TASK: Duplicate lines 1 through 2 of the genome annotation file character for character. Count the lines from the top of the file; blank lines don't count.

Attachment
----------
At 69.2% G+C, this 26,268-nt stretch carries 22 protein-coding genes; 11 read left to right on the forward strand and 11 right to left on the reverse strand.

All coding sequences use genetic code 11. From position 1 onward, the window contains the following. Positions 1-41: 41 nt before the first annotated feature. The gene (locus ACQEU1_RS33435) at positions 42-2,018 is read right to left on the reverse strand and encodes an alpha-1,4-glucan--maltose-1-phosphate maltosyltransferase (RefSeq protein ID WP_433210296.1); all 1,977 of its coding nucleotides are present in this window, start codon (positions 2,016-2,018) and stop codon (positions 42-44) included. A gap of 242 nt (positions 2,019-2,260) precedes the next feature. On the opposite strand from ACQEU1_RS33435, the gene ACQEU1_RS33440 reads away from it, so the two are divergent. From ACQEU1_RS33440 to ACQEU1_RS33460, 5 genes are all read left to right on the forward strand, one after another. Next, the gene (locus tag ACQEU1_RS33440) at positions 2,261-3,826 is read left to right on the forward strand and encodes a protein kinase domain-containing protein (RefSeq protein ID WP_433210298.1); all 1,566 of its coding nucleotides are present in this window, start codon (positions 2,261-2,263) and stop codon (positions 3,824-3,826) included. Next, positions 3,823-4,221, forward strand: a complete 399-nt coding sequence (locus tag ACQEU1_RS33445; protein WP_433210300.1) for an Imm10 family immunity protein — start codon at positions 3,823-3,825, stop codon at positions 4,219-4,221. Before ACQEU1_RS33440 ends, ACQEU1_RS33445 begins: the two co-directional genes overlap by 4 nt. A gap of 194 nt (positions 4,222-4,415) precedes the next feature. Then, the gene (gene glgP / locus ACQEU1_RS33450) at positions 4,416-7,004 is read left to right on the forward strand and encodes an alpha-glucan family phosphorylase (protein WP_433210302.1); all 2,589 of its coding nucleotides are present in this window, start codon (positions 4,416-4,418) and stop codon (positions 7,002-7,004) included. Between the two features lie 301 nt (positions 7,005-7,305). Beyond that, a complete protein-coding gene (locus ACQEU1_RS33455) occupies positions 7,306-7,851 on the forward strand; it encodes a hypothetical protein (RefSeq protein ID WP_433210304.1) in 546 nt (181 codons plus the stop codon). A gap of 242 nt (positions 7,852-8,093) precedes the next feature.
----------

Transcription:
At 69.2% G+C, this 26,268-nt stretch carries 22 protein-coding genes; 11 read left to right on the forward strand and 11 right to left on the reverse strand.

All coding sequences use genetic code 11. From position 1 onward, the window contains the following. Positions 1-41: 41 nt before the first annotated feature. The gene (locus ACQEU1_RS33435) at positions 42-2,018 is read right to left on the reverse strand and encodes an alpha-1,4-glucan--maltose-1-phosphate maltosyltransferase (RefSeq protein ID WP_433210296.1); all 1,977 of its coding nucleotides are present in this window, start codon (positions 2,016-2,018) and stop codon (positions 42-44) included. A gap of 242 nt (positions 2,019-2,260) precedes the next feature. On the opposite strand from ACQEU1_RS33435, the gene ACQEU1_RS33440 reads away from it, so the two are divergent. From ACQEU1_RS33440 to ACQEU1_RS33460, 5 genes are all read left to right on the forward strand, one after another. Next, the gene (locus tag ACQEU1_RS33440) at positions 2,261-3,826 is read left to right on the forward strand and encodes a protein kinase domain-containing protein (RefSeq protein ID WP_433210298.1); all 1,566 of its coding nucleotides are present in this window, start codon (positions 2,261-2,263) and stop codon (positions 3,824-3,826) included. Next, positions 3,823-4,221, forward strand: a complete 399-nt coding sequence (locus tag ACQEU1_RS33445; protein WP_433210300.1) for an Imm10 family immunity protein — start codon at positions 3,823-3,825, stop codon at positions 4,219-4,221. Before ACQEU1_RS33440 ends, ACQEU1_RS33445 begins: the two co-directional genes overlap by 4 nt. A gap of 194 nt (positions 4,222-4,415) precedes the next feature. Then, the gene (gene glgP / locus ACQEU1_RS33450) at positions 4,416-7,004 is read left to right on the forward strand and encodes an alpha-glucan family phosphorylase (protein WP_433210302.1); all 2,589 of its coding nucleotides are present in this window, start codon (positions 4,416-4,418) and stop codon (positions 7,002-7,004) included. Between the two features lie 301 nt (positions 7,005-7,305). Beyond that, a complete protein-coding gene (locus ACQEU1_RS33455) occupies positions 7,306-7,851 on the forward strand; it encodes a hypothetical protein (RefSeq protein ID WP_433210304.1) in 546 nt (181 codons plus the stop codon). A gap of 242 nt (positions 7,852-8,093) precedes the next feature.